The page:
The Sunday editorial reminds me once again that the more things change the more they remain the same (“Our View: LePage has opportunity to lead on child welfare,” June 3). Those with an historical understanding of the child welfare system will recognize the issues suggested by OPEGA’s review and the governor’s statement as old news.

The failure of internal DHHS communication is not new. More than 15 years ago DHHS used the computer system as the excuse for ignoring multiple complaints on a child. DHHS said then that it was making changes in the system so that child protective intake workers would know about previous complaints.

Maybe they just ignored multiple complaints, or maybe the promised changes were never made, if the computer is really to blame?

The governor wants to increase penalties for not reporting abuse. A better response would convince mandated reporters to report more consistently. Way too many teachers and principals will tell you that lack of response from DHHS leaves them wondering why they should bother — they want to report but ruining their relationship with a family by reporting when nothing will happen makes little sense.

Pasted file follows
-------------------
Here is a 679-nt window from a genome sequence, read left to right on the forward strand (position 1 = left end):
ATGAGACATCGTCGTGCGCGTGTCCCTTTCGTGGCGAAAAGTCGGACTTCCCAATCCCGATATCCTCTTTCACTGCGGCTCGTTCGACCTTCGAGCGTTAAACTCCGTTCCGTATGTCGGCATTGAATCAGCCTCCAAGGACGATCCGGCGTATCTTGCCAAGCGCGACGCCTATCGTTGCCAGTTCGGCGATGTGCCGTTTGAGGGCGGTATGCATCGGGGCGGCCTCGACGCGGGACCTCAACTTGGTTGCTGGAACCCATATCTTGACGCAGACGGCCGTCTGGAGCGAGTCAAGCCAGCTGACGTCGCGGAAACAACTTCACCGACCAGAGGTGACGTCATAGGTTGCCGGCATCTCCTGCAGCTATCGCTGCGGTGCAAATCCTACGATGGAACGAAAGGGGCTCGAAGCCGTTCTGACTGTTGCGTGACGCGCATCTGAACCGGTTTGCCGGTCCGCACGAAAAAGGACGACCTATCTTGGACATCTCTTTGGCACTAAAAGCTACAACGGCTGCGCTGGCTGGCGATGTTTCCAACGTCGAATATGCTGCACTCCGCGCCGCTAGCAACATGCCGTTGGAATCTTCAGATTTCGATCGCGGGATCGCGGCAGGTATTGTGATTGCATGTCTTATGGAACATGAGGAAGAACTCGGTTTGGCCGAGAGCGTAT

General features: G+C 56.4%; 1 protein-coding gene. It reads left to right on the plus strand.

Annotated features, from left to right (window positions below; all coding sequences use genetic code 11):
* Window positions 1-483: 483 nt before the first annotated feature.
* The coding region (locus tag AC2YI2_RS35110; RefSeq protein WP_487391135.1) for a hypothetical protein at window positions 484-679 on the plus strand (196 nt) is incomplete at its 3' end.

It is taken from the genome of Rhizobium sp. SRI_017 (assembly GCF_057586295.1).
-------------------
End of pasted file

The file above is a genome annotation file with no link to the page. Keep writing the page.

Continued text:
It is appalling to hear that the policy favoring relative placement may be in doubt. Research at the national level shows relative placement to be very effective when there is follow-up and support.

It is fair to say that many people wonder if DHHS has the expertise to understand what’s wrong and fix it. Confidence would be increased if DHHS made use of organizations such as Casey Family Programs and its free consulting service to states. Confidence among stakeholders would also be improved if DHHS acted like it believes child welfare must be a partnership with the community.

Dean Crocker

Manchester, Maine and Estero, Florida

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